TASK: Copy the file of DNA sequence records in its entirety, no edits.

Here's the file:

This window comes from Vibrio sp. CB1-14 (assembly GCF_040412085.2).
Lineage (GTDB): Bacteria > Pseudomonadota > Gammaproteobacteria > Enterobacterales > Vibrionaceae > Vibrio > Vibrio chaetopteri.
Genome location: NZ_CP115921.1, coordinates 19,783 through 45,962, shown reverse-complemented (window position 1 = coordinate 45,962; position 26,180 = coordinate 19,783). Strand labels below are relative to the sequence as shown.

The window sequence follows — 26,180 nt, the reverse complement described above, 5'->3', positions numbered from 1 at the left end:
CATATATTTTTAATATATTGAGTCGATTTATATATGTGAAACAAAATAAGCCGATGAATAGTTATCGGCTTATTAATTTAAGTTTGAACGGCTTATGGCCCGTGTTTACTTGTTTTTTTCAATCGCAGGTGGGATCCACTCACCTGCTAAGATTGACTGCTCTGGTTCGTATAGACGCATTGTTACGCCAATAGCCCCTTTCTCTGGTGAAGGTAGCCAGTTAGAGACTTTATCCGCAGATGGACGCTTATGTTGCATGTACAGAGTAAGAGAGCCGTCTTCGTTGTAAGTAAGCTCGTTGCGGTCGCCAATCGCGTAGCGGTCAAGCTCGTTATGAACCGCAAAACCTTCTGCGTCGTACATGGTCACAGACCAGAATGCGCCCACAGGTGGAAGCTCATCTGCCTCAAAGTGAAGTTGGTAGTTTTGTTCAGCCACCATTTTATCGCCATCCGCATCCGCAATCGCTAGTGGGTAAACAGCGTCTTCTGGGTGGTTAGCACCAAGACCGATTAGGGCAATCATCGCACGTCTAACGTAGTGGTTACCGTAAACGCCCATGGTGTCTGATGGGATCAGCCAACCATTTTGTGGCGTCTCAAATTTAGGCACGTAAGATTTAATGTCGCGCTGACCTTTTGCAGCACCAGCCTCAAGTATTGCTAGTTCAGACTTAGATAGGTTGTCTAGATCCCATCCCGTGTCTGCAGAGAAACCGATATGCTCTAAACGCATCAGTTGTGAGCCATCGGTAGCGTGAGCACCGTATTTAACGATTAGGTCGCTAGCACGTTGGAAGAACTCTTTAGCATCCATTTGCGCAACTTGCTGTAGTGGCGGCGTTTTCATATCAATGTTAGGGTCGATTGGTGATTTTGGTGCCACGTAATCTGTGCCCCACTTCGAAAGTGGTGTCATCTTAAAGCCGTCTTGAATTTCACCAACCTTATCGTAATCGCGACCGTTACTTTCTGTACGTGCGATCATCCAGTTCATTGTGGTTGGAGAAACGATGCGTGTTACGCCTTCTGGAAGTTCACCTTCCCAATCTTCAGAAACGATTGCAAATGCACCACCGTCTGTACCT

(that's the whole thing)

This window comes from Vibrio sp. CB1-14 (assembly GCF_040412085.2).
Lineage (GTDB): Bacteria > Pseudomonadota > Gammaproteobacteria > Enterobacterales > Vibrionaceae > Vibrio > Vibrio chaetopteri.
Genome location: NZ_CP115921.1, coordinates 19,783 through 45,962, shown reverse-complemented (window position 1 = coordinate 45,962; position 26,180 = coordinate 19,783). Strand labels below are relative to the sequence as shown.

The window sequence follows — 26,180 nt, the reverse complement described above, 5'->3', positions numbered from 1 at the left end:
CATATATTTTTAATATATTGAGTCGATTTATATATGTGAAACAAAATAAGCCGATGAATAGTTATCGGCTTATTAATTTAAGTTTGAACGGCTTATGGCCCGTGTTTACTTGTTTTTTTCAATCGCAGGTGGGATCCACTCACCTGCTAAGATTGACTGCTCTGGTTCGTATAGACGCATTGTTACGCCAATAGCCCCTTTCTCTGGTGAAGGTAGCCAGTTAGAGACTTTATCCGCAGATGGACGCTTATGTTGCATGTACAGAGTAAGAGAGCCGTCTTCGTTGTAAGTAAGCTCGTTGCGGTCGCCAATCGCGTAGCGGTCAAGCTCGTTATGAACCGCAAAACCTTCTGCGTCGTACATGGTCACAGACCAGAATGCGCCCACAGGTGGAAGCTCATCTGCCTCAAAGTGAAGTTGGTAGTTTTGTTCAGCCACCATTTTATCGCCATCCGCATCCGCAATCGCTAGTGGGTAAACAGCGTCTTCTGGGTGGTTAGCACCAAGACCGATTAGGGCAATCATCGCACGTCTAACGTAGTGGTTACCGTAAACGCCCATGGTGTCTGATGGGATCAGCCAACCATTTTGTGGCGTCTCAAATTTAGGCACGTAAGATTTAATGTCGCGCTGACCTTTTGCAGCACCAGCCTCAAGTATTGCTAGTTCAGACTTAGATAGGTTGTCTAGATCCCATCCCGTGTCTGCAGAGAAACCGATATGCTCTAAACGCATCAGTTGTGAGCCATCGGTAGCGTGAGCACCGTATTTAACGATTAGGTCGCTAGCACGTTGGAAGAACTCTTTAGCATCCATTTGCGCAACTTGCTGTAGTGGCGGCGTTTTCATATCAATGTTAGGGTCGATTGGTGATTTTGGTGCCACGTAATCTGTGCCCCACTTCGAAAGTGGTGTCATCTTAAAGCCGTCTTGAATTTCACCAACCTTATCGTAATCGCGACCGTTACTTTCTGTACGTGCGATCATCCAGTTCATTGTGGTTGGAGAAACGATGCGTGTTACGCCTTCTGGAAGTTCACCTTCCCAATCTTCAGAAACGATTGCAAATGCACCACCGTCTGTACCT